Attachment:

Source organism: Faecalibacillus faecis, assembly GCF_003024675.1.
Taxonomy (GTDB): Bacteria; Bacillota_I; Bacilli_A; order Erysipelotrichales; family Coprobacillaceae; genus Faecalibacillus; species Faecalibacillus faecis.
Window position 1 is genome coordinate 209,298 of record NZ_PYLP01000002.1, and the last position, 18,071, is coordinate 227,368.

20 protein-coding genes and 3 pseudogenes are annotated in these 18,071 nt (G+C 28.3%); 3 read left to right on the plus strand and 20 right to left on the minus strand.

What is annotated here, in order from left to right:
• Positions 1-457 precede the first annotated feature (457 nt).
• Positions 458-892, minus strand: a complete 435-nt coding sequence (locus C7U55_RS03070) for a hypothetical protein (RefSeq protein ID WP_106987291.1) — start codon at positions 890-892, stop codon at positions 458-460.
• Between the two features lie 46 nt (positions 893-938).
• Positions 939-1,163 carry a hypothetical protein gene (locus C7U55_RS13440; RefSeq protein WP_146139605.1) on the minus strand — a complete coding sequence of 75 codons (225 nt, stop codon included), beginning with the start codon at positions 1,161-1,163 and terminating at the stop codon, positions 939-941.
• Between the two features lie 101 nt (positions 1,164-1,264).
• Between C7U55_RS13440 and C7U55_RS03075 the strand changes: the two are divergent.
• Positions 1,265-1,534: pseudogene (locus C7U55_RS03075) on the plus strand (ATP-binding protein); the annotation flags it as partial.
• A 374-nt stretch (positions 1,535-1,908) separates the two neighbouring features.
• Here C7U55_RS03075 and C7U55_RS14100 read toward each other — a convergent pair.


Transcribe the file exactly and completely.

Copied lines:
Source organism: Faecalibacillus faecis, assembly GCF_003024675.1.
Taxonomy (GTDB): Bacteria; Bacillota_I; Bacilli_A; order Erysipelotrichales; family Coprobacillaceae; genus Faecalibacillus; species Faecalibacillus faecis.
Window position 1 is genome coordinate 209,298 of record NZ_PYLP01000002.1, and the last position, 18,071, is coordinate 227,368.

20 protein-coding genes and 3 pseudogenes are annotated in these 18,071 nt (G+C 28.3%); 3 read left to right on the plus strand and 20 right to left on the minus strand.

What is annotated here, in order from left to right:
• Positions 1-457 precede the first annotated feature (457 nt).
• Positions 458-892, minus strand: a complete 435-nt coding sequence (locus C7U55_RS03070) for a hypothetical protein (RefSeq protein ID WP_106987291.1) — start codon at positions 890-892, stop codon at positions 458-460.
• Between the two features lie 46 nt (positions 893-938).
• Positions 939-1,163 carry a hypothetical protein gene (locus C7U55_RS13440; RefSeq protein WP_146139605.1) on the minus strand — a complete coding sequence of 75 codons (225 nt, stop codon included), beginning with the start codon at positions 1,161-1,163 and terminating at the stop codon, positions 939-941.
• Between the two features lie 101 nt (positions 1,164-1,264).
• Between C7U55_RS13440 and C7U55_RS03075 the strand changes: the two are divergent.
• Positions 1,265-1,534: pseudogene (locus C7U55_RS03075) on the plus strand (ATP-binding protein); the annotation flags it as partial.
• A 374-nt stretch (positions 1,535-1,908) separates the two neighbouring features.
• Here C7U55_RS03075 and C7U55_RS14100 read toward each other — a convergent pair.